Ten-year old Mary Rose Matthews lost her mother as a very young girl. Her father, a Denver policeman, tried to care for her but was unable to. When he lost his job, he left his little girl in care of neighbors and took off. In April 1883, Mary Rose was taken to St. Vincent’s Orphan Asylum in Denver.
A few months later, in July 1883, she was adopted by Michael and Maggie (or Mary) Cuddigan, a ranching couple who lived about ten miles outside Ouray. Maggie’s brother, John Carroll, also lived and worked on the ranch, and the Cuddigans had a baby boy, Percival. Ouray’s itinerant Catholic priest, Father Robert Servant, brought the young girl to her new family.
Apparently unknown to Father Servant or the sisters at St. Vincent’s, Michael Cuddigan had a reputation as a drunkard with a violent temper. Over the next couple of months, neighbors noticed changes in Mary Rose’s personality. Instead of winsome, helpful girl that traveled from Denver, she became quiet and haggard. She was often seen with bruises. Unfortunately, nobody took action to find out what was wrong.
On a cold day in January 1884, Mary Rose’s already bad luck took a turn for the worse. On January 13, a hunter found the little girl poorly clothed and unconscious lying in a haystack near the ranch house. He took her to the Cuddingans and left. When neighbors came by the house to visit, the Cuddigans told them that Mary Rose was dead. They claimed she had fallen down some stairs.
The Cuddigans quickly buried the girl in a remote corner of their property. This finally aroused suspicion in the neighbors, and they notified the corner. W.W. Rowan, M.D., exhumed the small body and did a post mortem. Rowan’s testimony at the subsequent inquest horrified the community.
I reside in Ouray. Am 34 years of age and a surgeon and physician by occupation. Have made a post mortem examination on the body of a dead girl about 10 or eleven years of age, name unknown: unclothed the coyd and found both feet frozen, peeling off of the outer skin of both legs and both thighs, showing strong indication of having been frozen: the skin on lower half of right leg peeled off and on the right knee was a cut of two inches over knee cap and three wounds on left thigh with partial discoloration of the skin; on the left hand fingers have been frozen; several wounds on forearm, bruised elbow and considerable discoloration of arm: on the right hand her four fingers and thumb had been frozen completely to the second joint with number of wounds to the right arm; on the forehead a little to the left of center, found she had received a severe blow by some blunt instrument: also on the rear portion of head found a very large wound, about the size of a silver dollar, caused by some blunt instrument.
I opened the skull and found the posterior of the brain considerably engorged with a very large clot of blood weighing about 15 grains, which, to the best of my knowledge and belief, and from the impoverished condition of the body from treatment received, did cause the death of the deceased.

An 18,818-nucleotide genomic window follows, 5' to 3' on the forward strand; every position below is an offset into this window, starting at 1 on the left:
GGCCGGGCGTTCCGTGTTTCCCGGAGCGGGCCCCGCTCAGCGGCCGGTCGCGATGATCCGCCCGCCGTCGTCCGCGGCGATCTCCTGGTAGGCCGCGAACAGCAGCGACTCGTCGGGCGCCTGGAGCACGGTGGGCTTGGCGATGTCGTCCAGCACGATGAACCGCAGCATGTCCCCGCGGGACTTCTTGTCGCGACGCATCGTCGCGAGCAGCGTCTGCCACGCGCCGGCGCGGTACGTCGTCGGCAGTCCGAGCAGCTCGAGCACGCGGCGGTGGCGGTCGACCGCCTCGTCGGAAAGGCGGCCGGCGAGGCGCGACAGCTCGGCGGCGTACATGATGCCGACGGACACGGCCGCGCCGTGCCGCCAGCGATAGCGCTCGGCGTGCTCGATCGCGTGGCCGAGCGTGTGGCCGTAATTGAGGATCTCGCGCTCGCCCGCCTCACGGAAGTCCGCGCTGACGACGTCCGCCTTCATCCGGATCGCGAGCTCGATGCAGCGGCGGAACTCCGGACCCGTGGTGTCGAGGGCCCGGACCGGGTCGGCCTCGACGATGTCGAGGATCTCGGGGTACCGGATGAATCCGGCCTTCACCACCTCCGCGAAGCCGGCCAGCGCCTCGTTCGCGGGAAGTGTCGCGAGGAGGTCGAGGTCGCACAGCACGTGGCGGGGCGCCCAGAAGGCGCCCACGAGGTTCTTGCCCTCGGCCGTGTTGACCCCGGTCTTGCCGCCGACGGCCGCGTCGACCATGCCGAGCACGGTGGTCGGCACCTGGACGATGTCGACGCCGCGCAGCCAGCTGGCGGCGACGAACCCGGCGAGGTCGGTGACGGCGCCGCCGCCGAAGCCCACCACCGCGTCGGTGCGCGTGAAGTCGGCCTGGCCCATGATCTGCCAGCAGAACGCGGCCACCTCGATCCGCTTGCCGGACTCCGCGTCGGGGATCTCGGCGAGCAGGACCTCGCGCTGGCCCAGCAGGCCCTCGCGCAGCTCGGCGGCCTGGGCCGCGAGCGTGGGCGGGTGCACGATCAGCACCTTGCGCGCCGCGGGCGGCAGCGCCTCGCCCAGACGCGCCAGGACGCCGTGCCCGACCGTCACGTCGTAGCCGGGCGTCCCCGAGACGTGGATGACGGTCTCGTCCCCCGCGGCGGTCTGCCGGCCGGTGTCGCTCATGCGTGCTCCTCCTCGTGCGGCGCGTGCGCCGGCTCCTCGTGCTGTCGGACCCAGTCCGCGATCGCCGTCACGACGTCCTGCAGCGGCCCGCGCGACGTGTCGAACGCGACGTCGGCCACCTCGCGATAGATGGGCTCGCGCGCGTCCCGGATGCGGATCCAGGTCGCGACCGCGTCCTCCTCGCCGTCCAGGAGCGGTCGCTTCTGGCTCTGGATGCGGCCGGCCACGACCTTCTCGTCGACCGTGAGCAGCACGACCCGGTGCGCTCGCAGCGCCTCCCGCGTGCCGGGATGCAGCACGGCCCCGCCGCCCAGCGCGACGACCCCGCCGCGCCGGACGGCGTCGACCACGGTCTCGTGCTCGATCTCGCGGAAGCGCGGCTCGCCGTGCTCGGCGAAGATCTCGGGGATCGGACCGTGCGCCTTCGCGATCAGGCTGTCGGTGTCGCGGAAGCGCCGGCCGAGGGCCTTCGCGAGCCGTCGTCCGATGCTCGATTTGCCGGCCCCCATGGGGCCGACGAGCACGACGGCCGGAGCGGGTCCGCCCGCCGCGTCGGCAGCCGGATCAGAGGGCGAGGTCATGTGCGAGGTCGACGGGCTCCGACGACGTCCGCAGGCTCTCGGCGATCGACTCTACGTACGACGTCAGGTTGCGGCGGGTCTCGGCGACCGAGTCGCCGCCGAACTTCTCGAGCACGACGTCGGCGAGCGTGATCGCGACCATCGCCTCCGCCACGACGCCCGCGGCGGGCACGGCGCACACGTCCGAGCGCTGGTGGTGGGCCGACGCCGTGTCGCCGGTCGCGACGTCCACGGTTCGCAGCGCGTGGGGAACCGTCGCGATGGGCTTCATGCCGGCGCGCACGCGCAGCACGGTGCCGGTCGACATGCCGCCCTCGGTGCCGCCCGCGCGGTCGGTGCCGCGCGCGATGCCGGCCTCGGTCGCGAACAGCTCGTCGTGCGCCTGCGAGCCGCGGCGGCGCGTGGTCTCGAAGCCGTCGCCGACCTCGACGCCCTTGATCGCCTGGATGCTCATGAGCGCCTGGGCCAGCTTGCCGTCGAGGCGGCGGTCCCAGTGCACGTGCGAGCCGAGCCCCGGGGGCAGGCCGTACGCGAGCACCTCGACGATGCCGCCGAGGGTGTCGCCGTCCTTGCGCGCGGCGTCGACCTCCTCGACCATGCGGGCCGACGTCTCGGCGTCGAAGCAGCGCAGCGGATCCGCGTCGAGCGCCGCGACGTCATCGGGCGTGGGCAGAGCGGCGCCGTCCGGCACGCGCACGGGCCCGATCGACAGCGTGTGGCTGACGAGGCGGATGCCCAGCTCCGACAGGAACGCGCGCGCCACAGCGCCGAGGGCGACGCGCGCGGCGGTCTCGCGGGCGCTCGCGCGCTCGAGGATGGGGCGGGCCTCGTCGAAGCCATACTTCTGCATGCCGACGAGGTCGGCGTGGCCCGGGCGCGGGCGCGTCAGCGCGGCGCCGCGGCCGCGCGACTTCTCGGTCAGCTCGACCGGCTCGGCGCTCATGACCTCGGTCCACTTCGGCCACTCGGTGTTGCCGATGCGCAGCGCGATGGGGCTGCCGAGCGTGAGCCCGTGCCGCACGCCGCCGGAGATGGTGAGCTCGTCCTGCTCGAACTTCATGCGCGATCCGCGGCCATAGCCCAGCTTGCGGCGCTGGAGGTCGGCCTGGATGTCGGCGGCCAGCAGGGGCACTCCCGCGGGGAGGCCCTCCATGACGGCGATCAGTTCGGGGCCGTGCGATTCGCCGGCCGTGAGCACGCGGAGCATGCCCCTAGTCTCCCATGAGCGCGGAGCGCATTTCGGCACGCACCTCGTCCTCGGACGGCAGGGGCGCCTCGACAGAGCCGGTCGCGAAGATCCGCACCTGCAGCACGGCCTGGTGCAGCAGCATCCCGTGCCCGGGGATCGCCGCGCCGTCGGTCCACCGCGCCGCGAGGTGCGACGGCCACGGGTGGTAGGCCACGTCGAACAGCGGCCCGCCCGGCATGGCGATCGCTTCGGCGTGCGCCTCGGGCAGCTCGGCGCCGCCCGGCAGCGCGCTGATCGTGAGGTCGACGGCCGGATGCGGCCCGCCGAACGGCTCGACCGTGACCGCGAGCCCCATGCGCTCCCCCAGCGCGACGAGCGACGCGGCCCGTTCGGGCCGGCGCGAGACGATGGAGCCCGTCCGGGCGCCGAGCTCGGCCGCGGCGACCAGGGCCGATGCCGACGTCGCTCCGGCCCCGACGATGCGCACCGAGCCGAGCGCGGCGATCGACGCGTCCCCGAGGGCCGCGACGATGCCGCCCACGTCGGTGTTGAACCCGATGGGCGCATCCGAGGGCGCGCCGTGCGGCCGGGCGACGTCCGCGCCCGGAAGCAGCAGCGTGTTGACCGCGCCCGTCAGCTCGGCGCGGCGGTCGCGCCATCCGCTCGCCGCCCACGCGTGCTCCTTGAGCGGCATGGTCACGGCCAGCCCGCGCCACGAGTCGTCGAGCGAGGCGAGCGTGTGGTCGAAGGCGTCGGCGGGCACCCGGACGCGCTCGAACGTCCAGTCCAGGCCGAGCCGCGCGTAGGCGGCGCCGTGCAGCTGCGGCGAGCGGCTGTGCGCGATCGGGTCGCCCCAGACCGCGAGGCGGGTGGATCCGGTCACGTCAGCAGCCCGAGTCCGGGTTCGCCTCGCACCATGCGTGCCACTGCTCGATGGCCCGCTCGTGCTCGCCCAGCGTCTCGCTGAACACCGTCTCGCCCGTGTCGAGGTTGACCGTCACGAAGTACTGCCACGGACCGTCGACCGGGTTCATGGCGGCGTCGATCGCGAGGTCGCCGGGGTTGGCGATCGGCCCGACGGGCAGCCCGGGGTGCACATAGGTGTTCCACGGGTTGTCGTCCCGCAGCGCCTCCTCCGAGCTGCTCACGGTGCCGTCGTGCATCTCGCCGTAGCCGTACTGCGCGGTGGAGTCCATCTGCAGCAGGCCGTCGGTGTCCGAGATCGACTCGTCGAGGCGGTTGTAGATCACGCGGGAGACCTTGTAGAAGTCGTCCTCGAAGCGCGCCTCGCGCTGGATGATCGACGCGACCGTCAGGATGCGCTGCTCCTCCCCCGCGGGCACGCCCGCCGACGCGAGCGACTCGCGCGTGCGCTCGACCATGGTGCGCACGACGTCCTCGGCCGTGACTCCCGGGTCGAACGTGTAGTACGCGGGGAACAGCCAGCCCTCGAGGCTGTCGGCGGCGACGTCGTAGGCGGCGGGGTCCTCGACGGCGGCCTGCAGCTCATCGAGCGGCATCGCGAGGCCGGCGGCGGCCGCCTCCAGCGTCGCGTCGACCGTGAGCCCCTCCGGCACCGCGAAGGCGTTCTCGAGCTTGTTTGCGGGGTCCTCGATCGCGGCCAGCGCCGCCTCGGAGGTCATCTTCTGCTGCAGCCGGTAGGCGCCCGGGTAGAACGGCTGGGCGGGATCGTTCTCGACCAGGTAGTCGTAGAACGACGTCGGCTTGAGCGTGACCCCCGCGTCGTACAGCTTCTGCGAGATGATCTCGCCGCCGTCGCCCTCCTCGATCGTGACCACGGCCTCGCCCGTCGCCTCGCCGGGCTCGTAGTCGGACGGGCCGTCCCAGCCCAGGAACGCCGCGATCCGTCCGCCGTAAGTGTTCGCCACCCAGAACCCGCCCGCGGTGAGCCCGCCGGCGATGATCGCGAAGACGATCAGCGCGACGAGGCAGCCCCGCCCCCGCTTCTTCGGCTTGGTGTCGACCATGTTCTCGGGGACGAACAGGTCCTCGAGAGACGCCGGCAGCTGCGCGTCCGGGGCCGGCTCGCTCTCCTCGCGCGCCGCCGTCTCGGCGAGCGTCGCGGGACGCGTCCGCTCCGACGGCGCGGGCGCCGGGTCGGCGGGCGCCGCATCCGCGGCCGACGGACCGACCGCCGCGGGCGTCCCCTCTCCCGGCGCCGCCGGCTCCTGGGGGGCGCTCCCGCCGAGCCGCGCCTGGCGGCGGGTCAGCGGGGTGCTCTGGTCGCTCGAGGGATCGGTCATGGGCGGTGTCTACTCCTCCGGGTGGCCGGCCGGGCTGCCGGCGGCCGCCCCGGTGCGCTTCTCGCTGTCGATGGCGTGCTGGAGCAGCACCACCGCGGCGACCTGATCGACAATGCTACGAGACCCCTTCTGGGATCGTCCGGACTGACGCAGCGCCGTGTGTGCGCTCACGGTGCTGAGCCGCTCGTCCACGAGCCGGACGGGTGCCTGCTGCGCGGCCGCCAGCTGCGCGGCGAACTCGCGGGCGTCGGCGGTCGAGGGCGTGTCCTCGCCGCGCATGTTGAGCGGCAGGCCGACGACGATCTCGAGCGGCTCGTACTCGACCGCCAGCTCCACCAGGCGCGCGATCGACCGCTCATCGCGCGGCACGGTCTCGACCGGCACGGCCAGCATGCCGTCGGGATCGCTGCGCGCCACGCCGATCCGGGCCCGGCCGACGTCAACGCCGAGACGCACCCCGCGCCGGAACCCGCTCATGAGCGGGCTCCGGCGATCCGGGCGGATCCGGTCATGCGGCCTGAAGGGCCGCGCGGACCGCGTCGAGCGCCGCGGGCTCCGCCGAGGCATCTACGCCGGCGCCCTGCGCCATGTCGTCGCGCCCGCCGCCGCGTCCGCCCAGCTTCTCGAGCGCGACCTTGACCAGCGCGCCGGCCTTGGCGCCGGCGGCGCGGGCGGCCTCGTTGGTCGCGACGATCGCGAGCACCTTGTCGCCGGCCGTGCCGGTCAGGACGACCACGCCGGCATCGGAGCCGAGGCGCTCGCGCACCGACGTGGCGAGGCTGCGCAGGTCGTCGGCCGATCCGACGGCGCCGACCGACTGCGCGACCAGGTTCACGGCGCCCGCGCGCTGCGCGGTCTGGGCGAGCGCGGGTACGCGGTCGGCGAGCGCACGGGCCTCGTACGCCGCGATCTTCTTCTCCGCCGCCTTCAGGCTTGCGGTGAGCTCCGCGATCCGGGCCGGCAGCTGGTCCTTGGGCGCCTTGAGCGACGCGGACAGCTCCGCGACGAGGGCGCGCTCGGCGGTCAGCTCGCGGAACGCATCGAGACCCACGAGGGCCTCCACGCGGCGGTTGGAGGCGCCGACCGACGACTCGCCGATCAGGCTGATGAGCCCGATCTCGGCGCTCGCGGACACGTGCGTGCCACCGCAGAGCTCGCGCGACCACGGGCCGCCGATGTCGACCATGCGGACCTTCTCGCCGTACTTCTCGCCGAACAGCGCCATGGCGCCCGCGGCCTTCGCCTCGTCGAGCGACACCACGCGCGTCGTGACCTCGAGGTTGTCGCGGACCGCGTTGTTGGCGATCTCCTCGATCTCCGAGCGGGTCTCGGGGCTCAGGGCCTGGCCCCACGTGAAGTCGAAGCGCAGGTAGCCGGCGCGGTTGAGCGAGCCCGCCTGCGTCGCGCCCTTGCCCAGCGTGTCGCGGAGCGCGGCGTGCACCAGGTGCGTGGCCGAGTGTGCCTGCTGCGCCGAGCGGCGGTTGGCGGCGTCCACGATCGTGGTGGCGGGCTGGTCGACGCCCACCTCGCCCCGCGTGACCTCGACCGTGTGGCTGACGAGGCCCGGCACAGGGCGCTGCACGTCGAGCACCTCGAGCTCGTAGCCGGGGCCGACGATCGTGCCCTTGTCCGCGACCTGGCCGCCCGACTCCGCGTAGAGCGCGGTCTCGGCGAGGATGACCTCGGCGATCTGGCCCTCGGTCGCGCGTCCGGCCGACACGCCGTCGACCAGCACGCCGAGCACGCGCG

Several neighbors, although obviously too late to help the little girl, testified on Mary Rose’s behalf at the inquest. A man named C.R. Brandenberry said:
About eight or ten days ago I went to Cuddigan’s ranch for the purpose of hunting stray cattle. Saw this child on the hay stack; she crawled by [unreadable] her hands were [unreadable] up and she did not seem to notice anything; her face was bruised, also the back of her head. D.S.Duffield was with me: we thought she looked strange and spoke of it afterwards. It was a very cold day.
Another neighbor, L.B. Montgomery, testified: “I own a ranch about a mile and a quarter west of Cuddigan’s: went to his place about one month ago on business: saw this girl washing dishes: noticed she was acting strangely: Spoke of it afterwards: saw her face bruised; am nearly certain she was barefooted: she seemed very dull of comprehension.
The coroner’s jury ruled that Michael Cuddigan, Maggie Cuddigan and Maggie’s brother, John Carroll, had killed Mary Rose. Sheriff Rawles arrested the trio and held them under heavy guard a the Delmonico Hotel, which stood at the time on Main Street in Ouray between Fourth and Fifth Avenues. At the time, Mrs. Cuddigan was many months pregnant and “would soon have become a mother.”
During the investigation into Mary Rose’s death, the coroner opened the doors and allowed the public in to view the child’s battered and frost-bitten body. Not surprisingly–and perhaps for some out of a sense of guilt at their own inaction–feelings among the townsfolk ran high against the prisoners. In his usual style, David Day of the Solid Muldoon wrote scathing editorials against the prisoners. He was later accused of suggesting “that lynching was the proper thing to do.”
Several days later, on January 18th, just past midnight, a mob of masked men powered their way past guards at the Delmonico and took all three prisoners. A reporter described what happened next:
Guards had been posted [by the mob] at various points along the streets, and all who came out into the street were ordered to return, which they did. Mike Cuddigan and Mary [Maggie?] Cuddigan were hurried down Third Street, pleading and begging piteously for mercy until Tommy Andrew’s cabin was reached, where the avengers halted. The rope was placed around Cuddigan’s neck and he was swung up to the ridge pole of the cabin, while a small tree just across the road was converted into a gallows for Mary Cuddigan.